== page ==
3 out of 5
Label: Ruminance, Africantape
Produced by: Aucan, Giovanni Ferliga
Ah, growing pains, god bless em. I applaud Aucan’s attempt at shrugging off the instrumental-rock safety net of their debut (eh, which I loved, mind you) and trying to incorporate something new. On the DNA EP, that newness equals some vocals, but mostly a ton of electronics. You remember how on Bush’s The Science of Things – which, come on, you own that too, right? – Gavin Rossdale’s electronic flourishes were interesting but rather unnatural sounding against the band’s crunchy base layer? Yeah, same deal here, for better or worse. The better is opener Rooko, which is the ideal meetup between Tortoise-y knob twiddling and Aucan’s chugga chugga guitar and drums interplay; the track ebbs and flows with ease, and though its subject to my other criticism (I’m getting there), it sounds damned good.
Followup Crisis (Club Version) repeats this impressive newly learned trick to a certain extent, centered around an almost hip-hop beat. In its last section, with tweaked vocals acting like another instrumental layer, we get an impression of how Aucan could make this rock/electro mush truly their own thing, but before they get there, repetition sort of stalls the track from building on its promise.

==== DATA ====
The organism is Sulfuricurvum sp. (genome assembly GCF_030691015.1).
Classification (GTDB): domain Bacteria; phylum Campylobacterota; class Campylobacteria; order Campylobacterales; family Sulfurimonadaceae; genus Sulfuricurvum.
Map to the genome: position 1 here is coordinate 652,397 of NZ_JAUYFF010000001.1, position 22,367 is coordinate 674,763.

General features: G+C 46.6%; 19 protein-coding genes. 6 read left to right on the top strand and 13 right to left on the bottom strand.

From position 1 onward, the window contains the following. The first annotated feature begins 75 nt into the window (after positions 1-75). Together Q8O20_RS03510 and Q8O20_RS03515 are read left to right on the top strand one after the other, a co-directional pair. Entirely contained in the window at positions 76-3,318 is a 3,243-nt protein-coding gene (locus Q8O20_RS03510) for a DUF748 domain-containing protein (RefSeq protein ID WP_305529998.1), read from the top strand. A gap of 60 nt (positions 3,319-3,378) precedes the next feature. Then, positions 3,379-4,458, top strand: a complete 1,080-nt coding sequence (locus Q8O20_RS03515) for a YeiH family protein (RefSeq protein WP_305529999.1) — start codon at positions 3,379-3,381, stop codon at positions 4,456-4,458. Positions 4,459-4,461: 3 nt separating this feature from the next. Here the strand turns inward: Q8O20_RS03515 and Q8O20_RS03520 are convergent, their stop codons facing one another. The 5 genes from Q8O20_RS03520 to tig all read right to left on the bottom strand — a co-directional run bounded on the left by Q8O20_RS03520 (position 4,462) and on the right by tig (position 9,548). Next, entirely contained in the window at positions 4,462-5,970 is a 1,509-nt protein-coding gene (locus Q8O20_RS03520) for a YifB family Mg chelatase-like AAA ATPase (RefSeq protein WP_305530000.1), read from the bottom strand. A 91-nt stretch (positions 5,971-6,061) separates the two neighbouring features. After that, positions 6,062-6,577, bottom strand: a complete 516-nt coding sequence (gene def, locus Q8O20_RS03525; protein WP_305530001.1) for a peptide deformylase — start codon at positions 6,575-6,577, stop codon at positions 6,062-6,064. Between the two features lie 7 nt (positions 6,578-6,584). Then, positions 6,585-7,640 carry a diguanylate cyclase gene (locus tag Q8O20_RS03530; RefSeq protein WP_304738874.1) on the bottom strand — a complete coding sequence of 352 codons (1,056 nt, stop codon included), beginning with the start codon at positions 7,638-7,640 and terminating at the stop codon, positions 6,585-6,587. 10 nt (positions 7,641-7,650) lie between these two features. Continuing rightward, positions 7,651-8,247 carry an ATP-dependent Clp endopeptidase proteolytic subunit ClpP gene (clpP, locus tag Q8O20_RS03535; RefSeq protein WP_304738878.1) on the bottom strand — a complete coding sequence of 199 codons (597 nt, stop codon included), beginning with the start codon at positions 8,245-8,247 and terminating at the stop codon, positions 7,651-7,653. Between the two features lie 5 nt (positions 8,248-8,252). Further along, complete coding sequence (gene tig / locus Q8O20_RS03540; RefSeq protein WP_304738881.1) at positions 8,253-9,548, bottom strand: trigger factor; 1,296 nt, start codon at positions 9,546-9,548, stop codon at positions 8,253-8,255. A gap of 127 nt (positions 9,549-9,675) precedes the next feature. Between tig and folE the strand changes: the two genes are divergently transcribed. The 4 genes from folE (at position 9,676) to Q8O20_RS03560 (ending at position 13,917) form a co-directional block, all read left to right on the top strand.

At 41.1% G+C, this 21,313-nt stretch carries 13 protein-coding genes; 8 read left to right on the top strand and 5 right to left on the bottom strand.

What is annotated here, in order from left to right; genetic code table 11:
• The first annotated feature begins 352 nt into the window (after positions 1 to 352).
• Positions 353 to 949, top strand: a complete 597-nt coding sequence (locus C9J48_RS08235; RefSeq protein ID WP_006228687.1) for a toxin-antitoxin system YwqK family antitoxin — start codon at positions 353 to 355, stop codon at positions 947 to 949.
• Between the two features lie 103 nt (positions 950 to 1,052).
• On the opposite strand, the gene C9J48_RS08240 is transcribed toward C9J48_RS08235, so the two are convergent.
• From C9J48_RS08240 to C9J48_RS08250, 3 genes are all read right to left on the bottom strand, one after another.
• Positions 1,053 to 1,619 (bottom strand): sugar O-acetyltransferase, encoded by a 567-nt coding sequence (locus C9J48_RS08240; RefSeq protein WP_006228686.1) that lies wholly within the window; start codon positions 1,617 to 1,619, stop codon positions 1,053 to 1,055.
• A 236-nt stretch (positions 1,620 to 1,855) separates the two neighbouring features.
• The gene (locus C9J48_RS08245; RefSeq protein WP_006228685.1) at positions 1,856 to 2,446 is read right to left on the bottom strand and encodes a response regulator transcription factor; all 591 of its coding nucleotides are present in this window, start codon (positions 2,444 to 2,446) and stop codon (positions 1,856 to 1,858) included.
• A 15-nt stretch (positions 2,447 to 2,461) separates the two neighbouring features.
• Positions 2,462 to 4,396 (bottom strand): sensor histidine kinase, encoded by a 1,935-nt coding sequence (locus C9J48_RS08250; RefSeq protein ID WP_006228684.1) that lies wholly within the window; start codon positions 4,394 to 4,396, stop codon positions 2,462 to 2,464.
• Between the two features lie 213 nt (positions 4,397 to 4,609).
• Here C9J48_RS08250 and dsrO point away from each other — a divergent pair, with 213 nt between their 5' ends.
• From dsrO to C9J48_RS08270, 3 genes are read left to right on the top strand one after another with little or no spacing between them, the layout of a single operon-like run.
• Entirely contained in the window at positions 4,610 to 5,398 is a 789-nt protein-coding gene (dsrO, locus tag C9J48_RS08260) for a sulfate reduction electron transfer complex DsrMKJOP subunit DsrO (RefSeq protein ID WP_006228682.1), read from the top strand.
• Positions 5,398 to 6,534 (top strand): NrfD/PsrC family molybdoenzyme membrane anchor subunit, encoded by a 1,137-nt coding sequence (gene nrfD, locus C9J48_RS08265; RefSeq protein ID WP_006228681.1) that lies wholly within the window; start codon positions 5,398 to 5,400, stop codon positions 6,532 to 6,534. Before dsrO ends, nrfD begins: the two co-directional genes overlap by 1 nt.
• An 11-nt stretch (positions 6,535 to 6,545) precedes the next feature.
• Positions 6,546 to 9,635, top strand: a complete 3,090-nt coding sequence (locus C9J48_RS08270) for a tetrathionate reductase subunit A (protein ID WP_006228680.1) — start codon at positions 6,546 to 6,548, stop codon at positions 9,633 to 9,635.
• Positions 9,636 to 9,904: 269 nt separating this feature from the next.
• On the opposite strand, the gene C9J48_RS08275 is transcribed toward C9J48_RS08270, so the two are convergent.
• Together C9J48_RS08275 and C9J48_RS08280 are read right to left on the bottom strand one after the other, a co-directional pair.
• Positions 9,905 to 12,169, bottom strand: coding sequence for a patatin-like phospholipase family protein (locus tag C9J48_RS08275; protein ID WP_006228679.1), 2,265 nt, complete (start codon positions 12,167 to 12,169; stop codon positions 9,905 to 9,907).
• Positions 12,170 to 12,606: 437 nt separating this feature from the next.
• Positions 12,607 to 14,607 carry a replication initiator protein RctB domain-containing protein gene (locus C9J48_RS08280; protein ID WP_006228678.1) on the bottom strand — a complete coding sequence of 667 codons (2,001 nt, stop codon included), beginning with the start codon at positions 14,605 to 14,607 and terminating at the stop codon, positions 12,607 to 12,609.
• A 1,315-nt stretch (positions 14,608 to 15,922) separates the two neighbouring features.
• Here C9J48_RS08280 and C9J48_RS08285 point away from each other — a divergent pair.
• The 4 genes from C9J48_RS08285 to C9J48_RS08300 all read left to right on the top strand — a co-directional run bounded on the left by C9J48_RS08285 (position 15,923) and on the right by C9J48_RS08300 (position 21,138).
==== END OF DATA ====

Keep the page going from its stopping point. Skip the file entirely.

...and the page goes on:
Track three is make or break. The heavy percussive beat doesn’t hide what’s sort of a generic stadium anthem type thing, like a Kasabian radio-ready singalong. For me, it’s a break: I sense no personality in this version of Aucan.
Track four is a reprieve for those of us not digging some of this newness, back to the post-rock dynamics we might’ve expected, concluding with another possible – maybe likely – “break,” the fifteen minute momentum-killing static of The Darkest Light.
Excepting the last track, none of this is disinteresting, per se, and most of it has some damned fine breakout moments. The strangest, and most distancing thing, though – first awesome track included – is that all the electronic fiddlery sounds stock. Like you’ve heard these exact sounds before, culled from other songs and reapplied. It stifles the possibility of immersion when your brain is always twinging on something that sounds super familiar.
The expanded palette is noentheless nifty, and there’s enough Aucan v.1 left in the, ahem, DNA, to warrant a listen.